If kids (and adults) use devices right before bed, it can negatively impact sleep. Even though my daughter has access to a whole public library of e-books on her tablet, we insist that she choose reading material of the paper variety when she’s laying in bed.
Start a New Morning Routine
The term “getting ready” can be such an abstract term. What does it mean to “be ready” for school? We know what we want from our kids, but do they know?
That’s why we need to plan new morning routines with our children. It helps to sit down before school starts and plan out exactly what your child needs to do every morning. Some items on her list can be:
make her bed
take a shower
pack her school bag
put on shoes
By knowing exactly what needs to get done before she leaves for school, her brain can better plan out the amount of time it will take to get ready.
Get a Few New School Items to Wake Up Kids for School
Do you remember the joy of using a new backpack the first day of school? I remember jumping out of bed because everything I had for school was new and exciting. New school supplies, new undershirts, new clothes…
Our kids feel the exact same way. This school year, my daughter got a new backpack and a few new headbands.
But here’s the parenting ninja part, we don’t allow her to use any of her new items until the first day of school. This creates anticipation and excitement to jump out of bed the first week of school.
Novelty is your friend when trying to get your child back on a decent wake-up schedule.
One word: Breakfast
You can use the same novelty mind trick by letting your child pick out a new breakfast food that she can’t eat until the first week of school. Some ideas:
a new breakfast cereal
frozen breakfast sausage
a different flavor frozen waffle
Instant oatmeal with brown sugar and raisins
Notice all these are super easy that kids can fix themselves. We don’t need to overcomplicate the mornings by adding one more thing for us to do as parents.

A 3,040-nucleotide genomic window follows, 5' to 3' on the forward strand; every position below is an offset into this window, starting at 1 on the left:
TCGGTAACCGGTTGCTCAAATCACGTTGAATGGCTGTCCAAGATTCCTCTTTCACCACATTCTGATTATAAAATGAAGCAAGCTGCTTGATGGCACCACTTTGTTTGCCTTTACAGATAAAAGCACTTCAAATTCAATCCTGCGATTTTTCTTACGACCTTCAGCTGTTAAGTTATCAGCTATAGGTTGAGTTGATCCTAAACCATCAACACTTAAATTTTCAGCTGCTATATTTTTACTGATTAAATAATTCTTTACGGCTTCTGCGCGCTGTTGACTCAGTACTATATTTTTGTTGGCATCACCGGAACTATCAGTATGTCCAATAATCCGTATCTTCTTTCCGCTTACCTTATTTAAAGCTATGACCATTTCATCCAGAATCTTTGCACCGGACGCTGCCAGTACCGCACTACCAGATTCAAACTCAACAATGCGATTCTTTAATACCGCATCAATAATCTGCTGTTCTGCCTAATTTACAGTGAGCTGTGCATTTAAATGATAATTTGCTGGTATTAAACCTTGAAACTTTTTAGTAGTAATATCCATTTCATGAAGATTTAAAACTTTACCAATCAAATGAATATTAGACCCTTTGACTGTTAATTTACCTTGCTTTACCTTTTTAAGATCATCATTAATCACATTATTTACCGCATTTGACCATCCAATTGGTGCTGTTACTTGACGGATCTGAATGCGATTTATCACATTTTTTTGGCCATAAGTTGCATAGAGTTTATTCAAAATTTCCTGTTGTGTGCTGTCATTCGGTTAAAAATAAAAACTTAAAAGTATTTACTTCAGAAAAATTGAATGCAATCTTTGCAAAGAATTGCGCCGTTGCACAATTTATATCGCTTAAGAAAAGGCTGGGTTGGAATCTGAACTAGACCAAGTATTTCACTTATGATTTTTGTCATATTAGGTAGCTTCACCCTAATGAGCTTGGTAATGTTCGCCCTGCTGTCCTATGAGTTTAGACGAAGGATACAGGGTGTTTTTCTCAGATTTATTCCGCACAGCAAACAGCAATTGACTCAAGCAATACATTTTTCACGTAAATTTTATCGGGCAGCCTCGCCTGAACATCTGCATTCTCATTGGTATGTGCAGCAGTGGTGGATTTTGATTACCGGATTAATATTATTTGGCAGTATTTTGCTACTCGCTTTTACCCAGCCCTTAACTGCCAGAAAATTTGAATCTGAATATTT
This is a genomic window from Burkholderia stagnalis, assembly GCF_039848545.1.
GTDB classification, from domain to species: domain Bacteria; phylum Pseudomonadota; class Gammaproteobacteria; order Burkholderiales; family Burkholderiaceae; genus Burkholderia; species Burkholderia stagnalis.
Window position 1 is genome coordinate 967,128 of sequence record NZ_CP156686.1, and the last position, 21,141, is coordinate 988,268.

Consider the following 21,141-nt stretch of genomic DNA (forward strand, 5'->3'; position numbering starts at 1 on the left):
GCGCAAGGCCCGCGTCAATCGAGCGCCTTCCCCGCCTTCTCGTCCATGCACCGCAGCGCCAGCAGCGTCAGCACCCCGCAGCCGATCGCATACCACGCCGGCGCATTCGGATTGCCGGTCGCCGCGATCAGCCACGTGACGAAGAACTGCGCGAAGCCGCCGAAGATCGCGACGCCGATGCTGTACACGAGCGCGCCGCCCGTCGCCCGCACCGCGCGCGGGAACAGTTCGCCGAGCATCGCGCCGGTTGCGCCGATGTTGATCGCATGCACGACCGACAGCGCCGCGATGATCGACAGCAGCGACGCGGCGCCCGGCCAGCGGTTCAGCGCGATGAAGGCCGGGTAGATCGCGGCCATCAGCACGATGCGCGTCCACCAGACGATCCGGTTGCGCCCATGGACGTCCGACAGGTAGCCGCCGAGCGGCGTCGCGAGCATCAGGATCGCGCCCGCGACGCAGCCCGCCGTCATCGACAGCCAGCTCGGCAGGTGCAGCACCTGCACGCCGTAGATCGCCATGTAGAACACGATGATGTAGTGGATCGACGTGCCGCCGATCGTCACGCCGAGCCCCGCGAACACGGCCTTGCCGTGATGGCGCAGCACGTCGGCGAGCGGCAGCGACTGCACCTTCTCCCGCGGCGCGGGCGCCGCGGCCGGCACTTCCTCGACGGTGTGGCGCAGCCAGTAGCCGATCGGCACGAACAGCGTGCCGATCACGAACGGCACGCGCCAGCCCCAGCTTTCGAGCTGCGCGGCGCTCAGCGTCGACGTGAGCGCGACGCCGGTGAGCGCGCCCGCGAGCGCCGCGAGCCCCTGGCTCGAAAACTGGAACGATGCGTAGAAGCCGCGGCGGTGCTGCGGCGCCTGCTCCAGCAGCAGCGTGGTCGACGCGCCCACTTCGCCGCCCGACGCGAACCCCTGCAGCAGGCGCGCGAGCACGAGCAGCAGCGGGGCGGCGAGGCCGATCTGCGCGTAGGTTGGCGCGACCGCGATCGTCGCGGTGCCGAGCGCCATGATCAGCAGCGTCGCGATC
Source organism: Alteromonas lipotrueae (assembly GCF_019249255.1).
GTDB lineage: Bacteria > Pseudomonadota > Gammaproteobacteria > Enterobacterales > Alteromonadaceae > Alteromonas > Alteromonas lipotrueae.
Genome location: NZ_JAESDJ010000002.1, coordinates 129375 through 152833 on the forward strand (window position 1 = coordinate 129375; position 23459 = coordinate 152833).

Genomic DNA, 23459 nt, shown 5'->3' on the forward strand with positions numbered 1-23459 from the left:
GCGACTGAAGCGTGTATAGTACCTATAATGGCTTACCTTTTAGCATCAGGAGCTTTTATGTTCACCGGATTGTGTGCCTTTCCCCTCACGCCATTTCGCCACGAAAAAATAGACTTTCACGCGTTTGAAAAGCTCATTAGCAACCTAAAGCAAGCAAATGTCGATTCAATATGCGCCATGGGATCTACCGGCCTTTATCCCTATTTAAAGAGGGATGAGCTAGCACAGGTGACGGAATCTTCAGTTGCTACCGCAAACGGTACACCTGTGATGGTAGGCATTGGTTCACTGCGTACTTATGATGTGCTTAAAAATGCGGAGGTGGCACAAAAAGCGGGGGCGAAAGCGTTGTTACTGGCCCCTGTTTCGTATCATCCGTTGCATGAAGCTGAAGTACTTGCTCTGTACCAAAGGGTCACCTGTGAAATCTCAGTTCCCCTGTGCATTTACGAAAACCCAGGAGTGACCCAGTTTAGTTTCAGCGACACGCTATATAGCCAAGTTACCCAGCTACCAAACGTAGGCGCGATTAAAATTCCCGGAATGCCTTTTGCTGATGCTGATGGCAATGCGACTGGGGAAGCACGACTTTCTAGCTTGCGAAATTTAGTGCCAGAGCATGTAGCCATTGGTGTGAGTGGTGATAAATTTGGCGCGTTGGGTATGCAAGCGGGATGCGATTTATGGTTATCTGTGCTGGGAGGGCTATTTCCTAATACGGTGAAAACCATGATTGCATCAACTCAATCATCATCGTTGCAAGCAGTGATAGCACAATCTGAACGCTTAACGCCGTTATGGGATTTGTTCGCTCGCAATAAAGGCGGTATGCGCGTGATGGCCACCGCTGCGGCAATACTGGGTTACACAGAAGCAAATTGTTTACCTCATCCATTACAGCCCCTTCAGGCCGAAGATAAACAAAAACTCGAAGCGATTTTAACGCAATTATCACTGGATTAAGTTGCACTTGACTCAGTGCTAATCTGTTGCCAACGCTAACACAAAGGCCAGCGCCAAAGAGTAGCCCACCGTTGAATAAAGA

Let Natural Consequences Take Over
At some point during the first week of school, or maybe the second, your child may start sleeping in again. That is completely normal. In fact, I hope for it.
We can only do so much for our kids. While we can help them plan and show them the way to be successful, it’s ultimately up to them. After we’ve set the groundwork, we need to step back.
If your son sleeps in and misses his breakfast, he will feel hungry until lunch. If your daughter doesn’t get out of bed and then lacks the time to brush her hair, she will have a tangled mane the entire school day. Maybe, one of her friends will ask her about it, and she’ll probably feel hurt.
Mistakes are the way we grow. According to Morihei Ueshiba, founder of the martial art Aikido, “Failure is the key to success; each mistake teaches us something.” Mark Manson, author of The Subtle Art of Not Giving a F*ck (which I totally recommend, just get it on your e-reader), “A successful person is just someone who has made more mistakes than you.”
We need to let our kids make these mistakes and feel the consequences. That is the only way we stop nagging. By letting them experience the consequences, our kids will be more self-motivated to get out the door in time.
By providing a groundwork of adjusting their bedtime, making kids aware of expectations and giving morning incentives the first week, we are doing our job as parents to make the transition back to school as easy as possible. Now, it’s up to our kids to take it from here with gentle reminders from us.